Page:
Fish consumption or supplementation with omega-3 fatty acids was reported to cure and/or prevent autoimmune and nonautoimmune disorders. Serum positivity for thyroid autoantibodies is a predictive marker of postpartum thyroiditis and postpartum depression. We hypothesized that stable consumption of the omega-3-rich oily fish was associated with a more favorable profile of serum thyroid antibodies throughout pregnancy and early postpartum compared with stable consumption of swordfish, a predator that concentrates pollutants. We prospectively measured serum thyroglobulin antibodies and thyroperoxidase antibodies in pregnancy (first, second trimesters) and postpartum (day 4), in 236 thyroid disease-free, nonsmoker Caucasian women with stable dietary habits. We did not measure thyroid autoantibodies prior to pregnancy. Women were divided into groups A (n = 48; swordfish), B (n = 52; oily fish), C (n = 68; swordfish + other fish, not necessarily oily fish), and D (n = 68; fish other than swordfish and oily fish). Major endpoints were positivity rates and serum concentrations of the two autoantibodies. We resorted to previous studies for the estimated content of fatty acids and microelements in the consumed fish. Positivity rates and serum concentrations of both antibodies were the greatest in group A and the lowest in group B (P < 0.001 and P < 0.05 to < 0.001, respectively). Relationship between monthly fish consumption and serum concentrations of either antibody was direct in group A but inverse in group B. The estimated content of omega-3 fatty acids in fish consumed by group B was the greatest (P < 0.001 vs. any other group). These data reinforce recommendations that pregnant women should avoid consuming swordfish and indicate consumption of oily fish as a favorable alternative. Because thyroid autoantibodies are markers of autoimmune-related postpartum problems, our data suggest a dietary prophylaxis of such problems.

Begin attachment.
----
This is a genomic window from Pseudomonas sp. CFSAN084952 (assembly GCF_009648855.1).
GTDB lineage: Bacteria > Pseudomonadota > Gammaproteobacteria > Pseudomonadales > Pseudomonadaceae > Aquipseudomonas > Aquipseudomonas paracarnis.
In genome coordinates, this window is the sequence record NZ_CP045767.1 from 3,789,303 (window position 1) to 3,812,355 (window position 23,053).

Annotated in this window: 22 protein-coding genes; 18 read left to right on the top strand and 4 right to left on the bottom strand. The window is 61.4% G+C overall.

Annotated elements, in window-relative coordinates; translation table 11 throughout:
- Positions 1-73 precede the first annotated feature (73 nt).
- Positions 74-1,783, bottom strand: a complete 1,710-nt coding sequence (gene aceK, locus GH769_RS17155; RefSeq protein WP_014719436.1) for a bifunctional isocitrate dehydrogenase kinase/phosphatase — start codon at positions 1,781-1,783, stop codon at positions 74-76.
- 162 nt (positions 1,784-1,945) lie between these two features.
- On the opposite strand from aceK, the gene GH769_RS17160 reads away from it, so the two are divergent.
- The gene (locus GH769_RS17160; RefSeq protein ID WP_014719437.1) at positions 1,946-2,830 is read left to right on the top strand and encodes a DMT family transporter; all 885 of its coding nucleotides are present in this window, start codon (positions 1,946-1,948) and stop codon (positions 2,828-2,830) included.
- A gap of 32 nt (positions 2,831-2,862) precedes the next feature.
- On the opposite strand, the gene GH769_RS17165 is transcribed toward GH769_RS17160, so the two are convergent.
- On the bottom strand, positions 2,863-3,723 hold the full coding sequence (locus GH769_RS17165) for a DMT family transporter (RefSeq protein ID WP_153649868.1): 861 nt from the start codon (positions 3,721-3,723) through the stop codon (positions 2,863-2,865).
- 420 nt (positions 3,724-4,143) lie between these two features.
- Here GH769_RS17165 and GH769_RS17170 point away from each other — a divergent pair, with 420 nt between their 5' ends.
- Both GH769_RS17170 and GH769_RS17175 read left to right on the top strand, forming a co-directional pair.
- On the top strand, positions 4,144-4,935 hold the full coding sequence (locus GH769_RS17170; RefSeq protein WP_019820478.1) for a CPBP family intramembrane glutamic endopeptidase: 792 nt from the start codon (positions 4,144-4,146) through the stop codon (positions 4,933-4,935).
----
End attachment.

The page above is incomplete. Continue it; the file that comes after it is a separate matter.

Keywords: Fish; Omega-3 fatty acids; Postpartum; Pregnancy; Thyroid autoimmunity.